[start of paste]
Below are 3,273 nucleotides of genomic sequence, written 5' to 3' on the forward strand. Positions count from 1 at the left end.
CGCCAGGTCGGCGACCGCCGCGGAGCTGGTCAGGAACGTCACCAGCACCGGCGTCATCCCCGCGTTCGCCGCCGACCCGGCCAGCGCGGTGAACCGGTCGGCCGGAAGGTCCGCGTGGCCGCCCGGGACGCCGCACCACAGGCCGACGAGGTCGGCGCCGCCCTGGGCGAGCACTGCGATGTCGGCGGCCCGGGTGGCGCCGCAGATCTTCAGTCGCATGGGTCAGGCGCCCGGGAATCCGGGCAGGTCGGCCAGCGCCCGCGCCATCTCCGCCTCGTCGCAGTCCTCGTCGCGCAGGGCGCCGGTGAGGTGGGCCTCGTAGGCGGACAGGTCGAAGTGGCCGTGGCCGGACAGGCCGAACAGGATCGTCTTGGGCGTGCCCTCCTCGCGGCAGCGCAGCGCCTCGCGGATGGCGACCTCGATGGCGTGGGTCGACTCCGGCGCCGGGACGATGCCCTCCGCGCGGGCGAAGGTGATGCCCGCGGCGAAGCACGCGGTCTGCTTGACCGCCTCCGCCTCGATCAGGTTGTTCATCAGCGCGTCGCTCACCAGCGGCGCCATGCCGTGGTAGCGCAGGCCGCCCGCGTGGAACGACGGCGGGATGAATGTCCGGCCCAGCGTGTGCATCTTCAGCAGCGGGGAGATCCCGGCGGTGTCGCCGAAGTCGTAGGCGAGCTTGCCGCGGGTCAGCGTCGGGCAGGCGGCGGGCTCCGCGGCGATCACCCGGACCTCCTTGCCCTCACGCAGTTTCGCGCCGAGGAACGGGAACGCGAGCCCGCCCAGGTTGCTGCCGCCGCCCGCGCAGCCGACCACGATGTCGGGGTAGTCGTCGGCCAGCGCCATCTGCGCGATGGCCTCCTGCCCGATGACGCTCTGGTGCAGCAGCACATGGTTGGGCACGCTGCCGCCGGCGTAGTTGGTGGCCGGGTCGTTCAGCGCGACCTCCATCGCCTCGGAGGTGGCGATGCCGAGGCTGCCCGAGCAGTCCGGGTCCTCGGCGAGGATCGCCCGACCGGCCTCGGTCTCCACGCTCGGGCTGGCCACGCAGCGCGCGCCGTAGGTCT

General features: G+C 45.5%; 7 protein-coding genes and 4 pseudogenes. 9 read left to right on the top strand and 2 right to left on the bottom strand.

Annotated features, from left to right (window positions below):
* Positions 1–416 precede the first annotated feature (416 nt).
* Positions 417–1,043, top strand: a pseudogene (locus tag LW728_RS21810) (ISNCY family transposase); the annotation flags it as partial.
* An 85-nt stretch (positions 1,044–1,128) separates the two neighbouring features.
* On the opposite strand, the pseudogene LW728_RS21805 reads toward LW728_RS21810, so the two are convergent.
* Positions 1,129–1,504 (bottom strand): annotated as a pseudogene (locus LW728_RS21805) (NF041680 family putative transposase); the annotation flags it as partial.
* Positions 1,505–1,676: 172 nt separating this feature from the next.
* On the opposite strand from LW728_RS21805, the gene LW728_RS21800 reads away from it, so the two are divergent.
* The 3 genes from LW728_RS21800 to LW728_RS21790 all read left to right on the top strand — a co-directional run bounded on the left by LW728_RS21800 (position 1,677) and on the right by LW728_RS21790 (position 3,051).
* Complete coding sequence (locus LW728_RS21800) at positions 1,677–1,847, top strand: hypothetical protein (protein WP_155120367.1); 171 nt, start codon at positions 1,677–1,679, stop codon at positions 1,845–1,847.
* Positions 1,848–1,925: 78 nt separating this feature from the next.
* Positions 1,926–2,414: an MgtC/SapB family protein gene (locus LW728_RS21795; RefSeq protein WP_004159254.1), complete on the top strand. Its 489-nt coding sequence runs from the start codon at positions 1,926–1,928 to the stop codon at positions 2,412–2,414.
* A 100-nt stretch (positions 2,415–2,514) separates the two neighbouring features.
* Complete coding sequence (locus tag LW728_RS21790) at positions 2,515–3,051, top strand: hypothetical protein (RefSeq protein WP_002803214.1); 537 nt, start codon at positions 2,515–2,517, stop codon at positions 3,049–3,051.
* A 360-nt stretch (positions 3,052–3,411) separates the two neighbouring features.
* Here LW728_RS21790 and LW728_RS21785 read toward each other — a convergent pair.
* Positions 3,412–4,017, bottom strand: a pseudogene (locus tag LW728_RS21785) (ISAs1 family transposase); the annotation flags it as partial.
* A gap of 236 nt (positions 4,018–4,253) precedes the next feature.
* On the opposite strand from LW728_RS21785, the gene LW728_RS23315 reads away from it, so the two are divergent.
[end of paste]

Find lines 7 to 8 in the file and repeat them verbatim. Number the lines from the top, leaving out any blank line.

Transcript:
* An 85-nt stretch (positions 1,044–1,128) separates the two neighbouring features.
* On the opposite strand, the pseudogene LW728_RS21805 reads toward LW728_RS21810, so the two are convergent.